Yossi: You know, I, um, it’s, it’s funny because, uh, on my way to work today, uh, I passed, uh, a whole row of posters on the street. Sinat chinam, baseless hatred is the root of all sins in the Torah, three exclamation marks.
I wanna focus on those three exclamation marks because if this was self-evident, one exclamation mark might be enough.
This, this notion of shouting because that’s the written equivalent of shouting, is three exclamation marks. So there’s something we’re, we’re protesting too much. It’s not working. And I was standing there looking at this sign saying, why isn’t it speaking to me? I’m as concerned as the next Israeli about the divisions in our society, but what, what is it about this language?
And, and, and I think that that to go back 2000 years, to go back to the destruction of our sovereignty, our failure, the last time we were our here in this land, because that was really the rabbinic project to imbue in us this sense of, I think almost in anticipation, get ready, one day you’re going to come back. Don’t forget why you lost this sovereignty the last time.
And this is the moment now. And so we’ve inherited this language, which worked for 2000 years in exile. And now that we have sovereignty, it’s not working. And for me, what’s missing there is the question of what was really the root problem of why we lost national sovereignty? Was it hatred among Jews or was it something else? And my answer is zealotry and that’s a historical fact.
We, the, the revolt against Rome, which, which deeply divided the Jewish people was not at all a unified effort. It was led by zealots who acted the way zealots do, they murdered their opponents. And so is the root problem hatred of your opponents, or is that an expression of a deeper problem? The deeper problem is zealotry.
Donniel: So I, I want you to expand on that. Sinat chinam, is, it’s just not the story.
Yossi: Sinat chinam is an emotion. It’s an emotional response.
Donniel: It’s an emotional response, it’s not, and it, and what, and what we know, it’s, it’s an attempt to hijack or it’s like not hijack to take a, we call it a Hebrew to take a tremp on what is that to hitchhike, to hitchhike on something for some great idea. But the fact is that wasn’t the pro, so it, it doesn’t work because it doesn’t ring authentic.
Yossi: I, when we look at our situation today, and in some sense, we’re back where we were 2000 years ago, we are deeply divided. We’re facing overwhelming security challenges.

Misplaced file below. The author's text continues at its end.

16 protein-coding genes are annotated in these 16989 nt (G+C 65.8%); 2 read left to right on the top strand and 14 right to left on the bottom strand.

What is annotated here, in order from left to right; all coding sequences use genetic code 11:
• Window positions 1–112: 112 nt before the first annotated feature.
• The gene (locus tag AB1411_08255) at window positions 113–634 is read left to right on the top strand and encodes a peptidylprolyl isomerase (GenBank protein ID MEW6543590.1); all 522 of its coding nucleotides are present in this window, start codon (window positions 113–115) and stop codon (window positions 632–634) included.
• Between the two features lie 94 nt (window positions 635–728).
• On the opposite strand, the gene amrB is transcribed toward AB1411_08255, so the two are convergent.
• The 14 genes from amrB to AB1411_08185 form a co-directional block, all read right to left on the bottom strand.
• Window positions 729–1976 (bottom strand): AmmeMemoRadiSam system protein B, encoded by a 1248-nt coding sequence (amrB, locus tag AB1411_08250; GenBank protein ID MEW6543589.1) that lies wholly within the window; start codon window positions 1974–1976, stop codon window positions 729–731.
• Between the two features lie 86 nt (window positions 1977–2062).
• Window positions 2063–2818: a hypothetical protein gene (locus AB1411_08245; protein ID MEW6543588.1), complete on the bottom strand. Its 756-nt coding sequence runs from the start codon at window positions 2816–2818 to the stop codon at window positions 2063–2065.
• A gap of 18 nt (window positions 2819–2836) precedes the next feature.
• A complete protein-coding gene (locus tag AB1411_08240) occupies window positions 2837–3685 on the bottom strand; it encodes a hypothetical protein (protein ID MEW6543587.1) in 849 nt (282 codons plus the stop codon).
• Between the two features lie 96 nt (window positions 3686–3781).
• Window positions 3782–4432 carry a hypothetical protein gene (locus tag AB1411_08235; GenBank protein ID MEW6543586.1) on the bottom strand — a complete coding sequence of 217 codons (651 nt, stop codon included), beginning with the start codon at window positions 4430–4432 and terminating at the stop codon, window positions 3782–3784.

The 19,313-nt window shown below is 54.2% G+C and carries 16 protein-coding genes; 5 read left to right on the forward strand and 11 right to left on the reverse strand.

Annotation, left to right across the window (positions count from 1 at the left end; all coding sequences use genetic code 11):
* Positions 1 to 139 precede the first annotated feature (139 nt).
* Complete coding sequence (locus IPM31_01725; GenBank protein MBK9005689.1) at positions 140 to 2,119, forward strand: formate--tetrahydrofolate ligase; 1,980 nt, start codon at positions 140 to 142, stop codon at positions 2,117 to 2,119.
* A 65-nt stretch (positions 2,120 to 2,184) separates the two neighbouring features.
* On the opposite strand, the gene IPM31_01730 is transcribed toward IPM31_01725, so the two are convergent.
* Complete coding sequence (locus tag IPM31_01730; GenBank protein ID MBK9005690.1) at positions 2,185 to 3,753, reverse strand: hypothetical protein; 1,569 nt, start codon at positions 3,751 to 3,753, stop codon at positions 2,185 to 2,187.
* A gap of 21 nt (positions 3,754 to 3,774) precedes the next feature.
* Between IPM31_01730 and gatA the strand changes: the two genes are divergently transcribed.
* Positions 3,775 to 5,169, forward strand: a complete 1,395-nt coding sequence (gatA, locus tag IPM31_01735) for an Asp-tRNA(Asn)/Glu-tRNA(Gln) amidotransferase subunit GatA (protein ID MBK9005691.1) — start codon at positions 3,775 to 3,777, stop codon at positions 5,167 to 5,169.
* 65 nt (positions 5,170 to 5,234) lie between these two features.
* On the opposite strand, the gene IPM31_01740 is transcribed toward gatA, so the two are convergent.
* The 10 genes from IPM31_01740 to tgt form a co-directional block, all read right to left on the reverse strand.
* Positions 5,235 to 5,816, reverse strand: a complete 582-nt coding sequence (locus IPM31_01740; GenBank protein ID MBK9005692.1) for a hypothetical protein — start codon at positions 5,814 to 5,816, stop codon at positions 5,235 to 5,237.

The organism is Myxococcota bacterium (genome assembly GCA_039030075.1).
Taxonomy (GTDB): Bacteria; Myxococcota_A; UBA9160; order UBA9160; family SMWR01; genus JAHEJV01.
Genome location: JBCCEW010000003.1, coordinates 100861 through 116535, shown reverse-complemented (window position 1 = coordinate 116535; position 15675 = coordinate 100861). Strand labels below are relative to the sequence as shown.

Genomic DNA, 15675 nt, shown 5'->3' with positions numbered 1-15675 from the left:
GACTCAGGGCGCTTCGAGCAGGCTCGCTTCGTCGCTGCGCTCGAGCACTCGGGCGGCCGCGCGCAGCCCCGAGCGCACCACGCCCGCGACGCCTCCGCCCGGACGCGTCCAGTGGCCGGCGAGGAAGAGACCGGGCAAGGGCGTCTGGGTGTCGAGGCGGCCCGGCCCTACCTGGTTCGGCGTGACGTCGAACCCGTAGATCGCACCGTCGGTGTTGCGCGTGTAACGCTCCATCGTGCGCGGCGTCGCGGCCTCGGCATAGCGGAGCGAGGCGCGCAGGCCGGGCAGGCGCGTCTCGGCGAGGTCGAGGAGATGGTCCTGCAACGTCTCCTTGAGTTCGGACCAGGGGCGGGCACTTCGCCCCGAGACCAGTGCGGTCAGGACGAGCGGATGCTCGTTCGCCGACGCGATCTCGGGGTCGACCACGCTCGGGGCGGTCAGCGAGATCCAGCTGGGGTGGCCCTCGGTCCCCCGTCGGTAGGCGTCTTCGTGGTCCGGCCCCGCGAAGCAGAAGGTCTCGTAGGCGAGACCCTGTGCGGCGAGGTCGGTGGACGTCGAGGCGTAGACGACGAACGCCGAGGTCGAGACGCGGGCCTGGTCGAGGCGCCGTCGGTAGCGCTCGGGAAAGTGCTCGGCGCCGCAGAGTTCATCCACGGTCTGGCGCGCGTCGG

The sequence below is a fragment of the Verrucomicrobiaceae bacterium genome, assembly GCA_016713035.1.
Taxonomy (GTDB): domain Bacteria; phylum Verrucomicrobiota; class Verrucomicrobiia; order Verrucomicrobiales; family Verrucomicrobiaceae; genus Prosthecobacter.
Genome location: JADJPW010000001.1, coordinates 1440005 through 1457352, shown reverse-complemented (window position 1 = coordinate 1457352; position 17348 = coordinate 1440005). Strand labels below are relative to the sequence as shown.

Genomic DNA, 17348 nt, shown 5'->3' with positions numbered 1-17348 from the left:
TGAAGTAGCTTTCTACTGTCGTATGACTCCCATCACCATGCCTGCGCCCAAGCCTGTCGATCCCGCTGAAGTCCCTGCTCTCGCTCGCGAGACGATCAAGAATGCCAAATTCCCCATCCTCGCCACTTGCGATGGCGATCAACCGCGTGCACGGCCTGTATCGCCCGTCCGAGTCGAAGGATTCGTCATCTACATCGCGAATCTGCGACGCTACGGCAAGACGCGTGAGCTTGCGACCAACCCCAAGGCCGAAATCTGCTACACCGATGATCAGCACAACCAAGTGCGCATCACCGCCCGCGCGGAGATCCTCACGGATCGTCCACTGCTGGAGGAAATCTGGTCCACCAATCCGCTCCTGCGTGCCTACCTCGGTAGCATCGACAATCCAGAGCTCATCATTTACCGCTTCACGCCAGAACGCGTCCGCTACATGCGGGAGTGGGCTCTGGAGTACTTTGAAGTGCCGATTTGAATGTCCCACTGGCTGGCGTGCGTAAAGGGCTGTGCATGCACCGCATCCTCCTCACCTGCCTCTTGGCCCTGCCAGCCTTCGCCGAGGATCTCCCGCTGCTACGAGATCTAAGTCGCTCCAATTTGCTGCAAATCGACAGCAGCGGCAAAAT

And the question is really, what’s most troubling Israeli society? Now, yes, the hatred that’s being expressed and that, that you noted is coming out, especially now, uh, during the election season is deeply disturbing. But what is the root of the problem here? The root to my mind is fanaticism, political fanaticism. And so hatred of your opponents is a consequence of zealotry.
Donniel: But we’re not really attacking the problem.
Yossi: Right. That’s right.
Donniel: And when, and actually, if I think about what you said, if, if the root is fanaticism, the essence of fanaticism is to give legitimacy to your hatred. So, so when you’re like, who are you even talking to this,
Yossi: It’s even worse than that, Donniel, because if you are a fanatic and you are so embedded in your ideology, then your hatred of your opponent is not baseless.
Donniel: Of course, that’s the whole idea. That’s what I mean. You always have, the fanatic never has baseless hatred. So what happens is, is that the language is, is number one, i’s not indicative of the experience. And in fact, if the problem is fanaticism and I want to come to deal with that a little more deeply in a moment, it’s irrelevant.
Because it’s, then the people who don’t hate are kvetching about the fanatics who have an ideology of promulgating, not hatred, but promulgating their belief system, regardless of the consequences.
Yossi: And they’re telling the rest of us, listen, we’re trying to save, we’re trying to save the country. And you’re telling me not to hate the people who are trying to destroy the country.
Donniel: We’re not focusing on the problem. What you’re saying is that there’s a deeper problem. And when you’re not focusing on the problem, don’t be surprised that you don’t have the national transformation.
I wanna shift it a little bit, before coming back to your point. I think there’s something more structural about it. Not ideological. I’m gonna be structuralist, I’m gonna leave you to be conceptual and ideological and I’ll be structural. We’ll reverse roles this time. Um, by the way, to our listeners, this is the first time we are, we’re sitting in the new Hartman Institute studio.
Yossi: It’s a real studio
Donniel: It’s actually, it’s a real room. Up till now, all of our podcasts have been done where we’ve been in separate rooms. This is the first time we’re sitting next to each other.